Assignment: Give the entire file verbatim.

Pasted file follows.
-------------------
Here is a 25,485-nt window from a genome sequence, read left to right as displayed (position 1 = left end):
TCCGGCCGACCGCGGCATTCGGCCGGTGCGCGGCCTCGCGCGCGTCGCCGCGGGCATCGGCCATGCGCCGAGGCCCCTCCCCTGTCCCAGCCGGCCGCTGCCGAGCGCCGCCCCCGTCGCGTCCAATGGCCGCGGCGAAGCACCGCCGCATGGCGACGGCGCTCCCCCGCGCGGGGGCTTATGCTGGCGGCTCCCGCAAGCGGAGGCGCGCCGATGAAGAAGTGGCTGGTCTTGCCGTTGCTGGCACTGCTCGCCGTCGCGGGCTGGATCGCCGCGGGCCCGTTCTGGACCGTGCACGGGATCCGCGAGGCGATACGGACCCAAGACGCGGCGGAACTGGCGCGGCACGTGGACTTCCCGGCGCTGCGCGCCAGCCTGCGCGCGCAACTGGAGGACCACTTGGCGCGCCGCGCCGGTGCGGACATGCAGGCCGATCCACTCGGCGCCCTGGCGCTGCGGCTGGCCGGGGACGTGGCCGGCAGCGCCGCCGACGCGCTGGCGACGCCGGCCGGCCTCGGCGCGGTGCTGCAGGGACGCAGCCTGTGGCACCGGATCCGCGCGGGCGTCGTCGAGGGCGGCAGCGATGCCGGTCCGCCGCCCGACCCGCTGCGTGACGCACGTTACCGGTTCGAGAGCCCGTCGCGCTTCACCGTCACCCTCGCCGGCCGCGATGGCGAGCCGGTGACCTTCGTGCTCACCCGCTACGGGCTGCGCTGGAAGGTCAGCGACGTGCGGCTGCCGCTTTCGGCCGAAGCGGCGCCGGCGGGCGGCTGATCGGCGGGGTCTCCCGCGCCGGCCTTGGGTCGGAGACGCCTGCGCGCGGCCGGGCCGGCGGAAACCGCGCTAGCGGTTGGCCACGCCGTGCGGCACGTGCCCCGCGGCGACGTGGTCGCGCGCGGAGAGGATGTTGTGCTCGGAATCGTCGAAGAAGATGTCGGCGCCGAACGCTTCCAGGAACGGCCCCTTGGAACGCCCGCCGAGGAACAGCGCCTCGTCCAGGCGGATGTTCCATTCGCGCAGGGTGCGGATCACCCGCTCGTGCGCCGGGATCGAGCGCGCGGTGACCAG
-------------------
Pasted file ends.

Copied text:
Here is a 25,485-nt window from a genome sequence, read left to right as displayed (position 1 = left end):
TCCGGCCGACCGCGGCATTCGGCCGGTGCGCGGCCTCGCGCGCGTCGCCGCGGGCATCGGCCATGCGCCGAGGCCCCTCCCCTGTCCCAGCCGGCCGCTGCCGAGCGCCGCCCCCGTCGCGTCCAATGGCCGCGGCGAAGCACCGCCGCATGGCGACGGCGCTCCCCCGCGCGGGGGCTTATGCTGGCGGCTCCCGCAAGCGGAGGCGCGCCGATGAAGAAGTGGCTGGTCTTGCCGTTGCTGGCACTGCTCGCCGTCGCGGGCTGGATCGCCGCGGGCCCGTTCTGGACCGTGCACGGGATCCGCGAGGCGATACGGACCCAAGACGCGGCGGAACTGGCGCGGCACGTGGACTTCCCGGCGCTGCGCGCCAGCCTGCGCGCGCAACTGGAGGACCACTTGGCGCGCCGCGCCGGTGCGGACATGCAGGCCGATCCACTCGGCGCCCTGGCGCTGCGGCTGGCCGGGGACGTGGCCGGCAGCGCCGCCGACGCGCTGGCGACGCCGGCCGGCCTCGGCGCGGTGCTGCAGGGACGCAGCCTGTGGCACCGGATCCGCGCGGGCGTCGTCGAGGGCGGCAGCGATGCCGGTCCGCCGCCCGACCCGCTGCGTGACGCACGTTACCGGTTCGAGAGCCCGTCGCGCTTCACCGTCACCCTCGCCGGCCGCGATGGCGAGCCGGTGACCTTCGTGCTCACCCGCTACGGGCTGCGCTGGAAGGTCAGCGACGTGCGGCTGCCGCTTTCGGCCGAAGCGGCGCCGGCGGGCGGCTGATCGGCGGGGTCTCCCGCGCCGGCCTTGGGTCGGAGACGCCTGCGCGCGGCCGGGCCGGCGGAAACCGCGCTAGCGGTTGGCCACGCCGTGCGGCACGTGCCCCGCGGCGACGTGGTCGCGCGCGGAGAGGATGTTGTGCTCGGAATCGTCGAAGAAGATGTCGGCGCCGAACGCTTCCAGGAACGGCCCCTTGGAACGCCCGCCGAGGAACAGCGCCTCGTCCAGGCGGATGTTCCATTCGCGCAGGGTGCGGATCACCCGCTCGTGCGCCGGGATCGAGCGCGCGGTGACCAG